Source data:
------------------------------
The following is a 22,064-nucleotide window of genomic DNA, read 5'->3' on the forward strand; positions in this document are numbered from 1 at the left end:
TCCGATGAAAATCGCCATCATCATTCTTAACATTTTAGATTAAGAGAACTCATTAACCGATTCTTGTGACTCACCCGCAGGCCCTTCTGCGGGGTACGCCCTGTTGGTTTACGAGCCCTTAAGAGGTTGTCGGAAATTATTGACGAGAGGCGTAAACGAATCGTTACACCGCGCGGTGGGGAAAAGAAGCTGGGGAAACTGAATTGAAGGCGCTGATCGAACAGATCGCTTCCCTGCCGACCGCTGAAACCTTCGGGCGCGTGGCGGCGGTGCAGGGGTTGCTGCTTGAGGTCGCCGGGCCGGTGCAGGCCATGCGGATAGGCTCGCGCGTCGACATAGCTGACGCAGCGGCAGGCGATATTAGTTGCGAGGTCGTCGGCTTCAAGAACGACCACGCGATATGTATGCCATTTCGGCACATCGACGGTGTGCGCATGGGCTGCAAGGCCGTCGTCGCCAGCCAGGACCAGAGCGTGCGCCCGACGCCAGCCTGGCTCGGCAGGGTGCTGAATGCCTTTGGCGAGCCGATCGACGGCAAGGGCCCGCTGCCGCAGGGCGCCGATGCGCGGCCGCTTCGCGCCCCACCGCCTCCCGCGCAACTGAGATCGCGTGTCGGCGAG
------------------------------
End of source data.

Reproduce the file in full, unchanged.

The following is a 22,064-nucleotide window of genomic DNA, read 5'->3' on the forward strand; positions in this document are numbered from 1 at the left end:
TCCGATGAAAATCGCCATCATCATTCTTAACATTTTAGATTAAGAGAACTCATTAACCGATTCTTGTGACTCACCCGCAGGCCCTTCTGCGGGGTACGCCCTGTTGGTTTACGAGCCCTTAAGAGGTTGTCGGAAATTATTGACGAGAGGCGTAAACGAATCGTTACACCGCGCGGTGGGGAAAAGAAGCTGGGGAAACTGAATTGAAGGCGCTGATCGAACAGATCGCTTCCCTGCCGACCGCTGAAACCTTCGGGCGCGTGGCGGCGGTGCAGGGGTTGCTGCTTGAGGTCGCCGGGCCGGTGCAGGCCATGCGGATAGGCTCGCGCGTCGACATAGCTGACGCAGCGGCAGGCGATATTAGTTGCGAGGTCGTCGGCTTCAAGAACGACCACGCGATATGTATGCCATTTCGGCACATCGACGGTGTGCGCATGGGCTGCAAGGCCGTCGTCGCCAGCCAGGACCAGAGCGTGCGCCCGACGCCAGCCTGGCTCGGCAGGGTGCTGAATGCCTTTGGCGAGCCGATCGACGGCAAGGGCCCGCTGCCGCAGGGCGCCGATGCGCGGCCGCTTCGCGCCCCACCGCCTCCCGCGCAACTGAGATCGCGTGTCGGCGAG